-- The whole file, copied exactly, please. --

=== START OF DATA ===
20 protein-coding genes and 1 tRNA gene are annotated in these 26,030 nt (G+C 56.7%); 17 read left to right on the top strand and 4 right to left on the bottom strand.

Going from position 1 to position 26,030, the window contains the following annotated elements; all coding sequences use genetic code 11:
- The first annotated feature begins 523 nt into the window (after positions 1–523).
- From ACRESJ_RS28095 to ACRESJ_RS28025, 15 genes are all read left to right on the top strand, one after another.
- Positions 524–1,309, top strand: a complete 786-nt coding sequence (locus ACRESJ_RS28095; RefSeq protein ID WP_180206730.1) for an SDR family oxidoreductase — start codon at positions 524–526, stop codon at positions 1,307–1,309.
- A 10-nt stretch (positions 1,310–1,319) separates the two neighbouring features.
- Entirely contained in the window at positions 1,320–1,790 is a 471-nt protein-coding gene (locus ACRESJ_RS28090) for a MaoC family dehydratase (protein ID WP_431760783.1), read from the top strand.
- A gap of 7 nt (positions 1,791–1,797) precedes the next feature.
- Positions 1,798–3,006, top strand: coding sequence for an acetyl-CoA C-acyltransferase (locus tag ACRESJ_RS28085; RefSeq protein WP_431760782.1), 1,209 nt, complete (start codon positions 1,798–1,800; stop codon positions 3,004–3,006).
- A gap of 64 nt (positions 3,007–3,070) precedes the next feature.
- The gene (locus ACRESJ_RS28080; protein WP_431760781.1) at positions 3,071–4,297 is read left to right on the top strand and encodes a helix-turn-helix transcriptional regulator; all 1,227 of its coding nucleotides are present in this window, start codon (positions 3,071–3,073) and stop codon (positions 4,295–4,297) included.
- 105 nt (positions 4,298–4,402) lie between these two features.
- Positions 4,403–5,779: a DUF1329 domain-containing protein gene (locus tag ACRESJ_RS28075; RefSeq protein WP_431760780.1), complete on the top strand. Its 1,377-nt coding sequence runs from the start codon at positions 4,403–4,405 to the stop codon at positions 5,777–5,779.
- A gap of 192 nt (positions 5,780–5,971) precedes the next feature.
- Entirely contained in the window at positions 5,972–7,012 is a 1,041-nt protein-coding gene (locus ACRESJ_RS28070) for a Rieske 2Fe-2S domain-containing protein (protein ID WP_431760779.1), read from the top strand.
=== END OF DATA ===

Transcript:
20 protein-coding genes and 1 tRNA gene are annotated in these 26,030 nt (G+C 56.7%); 17 read left to right on the top strand and 4 right to left on the bottom strand.

Going from position 1 to position 26,030, the window contains the following annotated elements; all coding sequences use genetic code 11:
- The first annotated feature begins 523 nt into the window (after positions 1–523).
- From ACRESJ_RS28095 to ACRESJ_RS28025, 15 genes are all read left to right on the top strand, one after another.
- Positions 524–1,309, top strand: a complete 786-nt coding sequence (locus ACRESJ_RS28095; RefSeq protein ID WP_180206730.1) for an SDR family oxidoreductase — start codon at positions 524–526, stop codon at positions 1,307–1,309.
- A 10-nt stretch (positions 1,310–1,319) separates the two neighbouring features.
- Entirely contained in the window at positions 1,320–1,790 is a 471-nt protein-coding gene (locus ACRESJ_RS28090) for a MaoC family dehydratase (protein ID WP_431760783.1), read from the top strand.
- A gap of 7 nt (positions 1,791–1,797) precedes the next feature.
- Positions 1,798–3,006, top strand: coding sequence for an acetyl-CoA C-acyltransferase (locus tag ACRESJ_RS28085; RefSeq protein WP_431760782.1), 1,209 nt, complete (start codon positions 1,798–1,800; stop codon positions 3,004–3,006).
- A gap of 64 nt (positions 3,007–3,070) precedes the next feature.
- The gene (locus ACRESJ_RS28080; protein WP_431760781.1) at positions 3,071–4,297 is read left to right on the top strand and encodes a helix-turn-helix transcriptional regulator; all 1,227 of its coding nucleotides are present in this window, start codon (positions 3,071–3,073) and stop codon (positions 4,295–4,297) included.
- 105 nt (positions 4,298–4,402) lie between these two features.
- Positions 4,403–5,779: a DUF1329 domain-containing protein gene (locus tag ACRESJ_RS28075; RefSeq protein WP_431760780.1), complete on the top strand. Its 1,377-nt coding sequence runs from the start codon at positions 4,403–4,405 to the stop codon at positions 5,777–5,779.
- A gap of 192 nt (positions 5,780–5,971) precedes the next feature.
- Entirely contained in the window at positions 5,972–7,012 is a 1,041-nt protein-coding gene (locus ACRESJ_RS28070) for a Rieske 2Fe-2S domain-containing protein (protein ID WP_431760779.1), read from the top strand.